August 15, 2017
A recent report from Goldman Sachs suggests that Amazon will likely have to partner with a large pharmacy benefit manager (PBM) as it plans to enter the pharmacy distribution business.
Recently, rumors have surfaced that Amazon is looking to move into health care. Experts have speculated that the large, direct-to-consumer, online retailer would likely expand by moving into the mail order pharmacy and medication distribution sector. This speculation was further flamed after Amazon hired a general manager to lead a pharmacy unit.
The reports, written by a team of five analysts, noted that Amazon will likely have to partner with a large PBM in order to properly scale its mail order pharmacy business. By purchasing a larger PBM, Amazon would gain entrance to the already crowded market without many of the barriers that would come with starting from the ground up. The report also noted that the startup costs of a partnership would be considerably lower compared to building a pharmacy business from the ground up.
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A PBM would give Amazon access to critical patient data, medication utilization data, industry pricing data, and more. The analysts concluded that Amazon will ultimately have to partner with a PBM “As a means to navigate these challenges, we see a partnership with an existing player as the path of least resistance.”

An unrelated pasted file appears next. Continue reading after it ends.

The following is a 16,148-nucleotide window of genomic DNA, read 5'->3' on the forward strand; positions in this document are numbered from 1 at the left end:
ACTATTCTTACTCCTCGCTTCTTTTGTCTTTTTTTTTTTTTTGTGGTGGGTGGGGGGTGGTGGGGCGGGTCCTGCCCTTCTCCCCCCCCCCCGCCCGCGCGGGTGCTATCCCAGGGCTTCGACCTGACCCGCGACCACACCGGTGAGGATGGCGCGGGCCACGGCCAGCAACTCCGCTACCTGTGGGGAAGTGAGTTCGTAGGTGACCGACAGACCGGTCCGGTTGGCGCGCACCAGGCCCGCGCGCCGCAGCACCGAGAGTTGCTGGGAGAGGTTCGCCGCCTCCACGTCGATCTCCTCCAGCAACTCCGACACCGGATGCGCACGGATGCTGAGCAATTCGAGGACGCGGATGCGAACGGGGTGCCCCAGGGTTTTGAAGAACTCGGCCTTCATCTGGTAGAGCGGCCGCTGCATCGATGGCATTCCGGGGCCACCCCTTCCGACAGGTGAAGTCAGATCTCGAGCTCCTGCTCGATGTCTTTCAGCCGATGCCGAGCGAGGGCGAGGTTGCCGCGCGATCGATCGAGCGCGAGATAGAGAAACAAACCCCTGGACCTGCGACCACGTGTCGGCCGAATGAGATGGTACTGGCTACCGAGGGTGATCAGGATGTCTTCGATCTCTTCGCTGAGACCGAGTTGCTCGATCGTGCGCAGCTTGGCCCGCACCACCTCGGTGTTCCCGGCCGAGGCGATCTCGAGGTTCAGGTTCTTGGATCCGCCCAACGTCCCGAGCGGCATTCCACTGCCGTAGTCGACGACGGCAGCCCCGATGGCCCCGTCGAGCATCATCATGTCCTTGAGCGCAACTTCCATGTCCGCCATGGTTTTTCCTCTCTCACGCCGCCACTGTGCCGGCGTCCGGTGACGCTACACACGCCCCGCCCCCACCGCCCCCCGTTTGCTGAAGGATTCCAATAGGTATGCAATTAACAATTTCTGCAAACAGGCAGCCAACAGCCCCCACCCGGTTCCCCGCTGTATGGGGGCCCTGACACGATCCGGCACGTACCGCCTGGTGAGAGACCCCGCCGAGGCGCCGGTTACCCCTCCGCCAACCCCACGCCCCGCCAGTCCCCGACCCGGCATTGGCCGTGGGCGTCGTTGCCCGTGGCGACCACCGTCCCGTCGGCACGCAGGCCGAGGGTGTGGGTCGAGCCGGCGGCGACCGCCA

Express Scripts CEO Tim Wentworth recently suggested that his company, the nation’s largest PBM, would be open to a partnership with Amazon.
“As I think about Amazon and what they may choose to do in pharmacy… which is, you know—becoming a PBM is a lot more than dispensing drugs,” he recently said on an earnings call. “If Amazon were looking to be an efficient provider in networks, we would welcome that opportunity.”
However, additional barriers would still remain for Amazon, according to the report. Online retailers are most popular among younger consumers, a healthier demographic that is not the target pharmacy consumer. This could lead to slow uptake of Amazon’s pharmacy business. The analysts noted that Amazon would be able to bring a new level of price transparency to pharmacy, which could counter act this “age gap” and encourage participation among older consumers.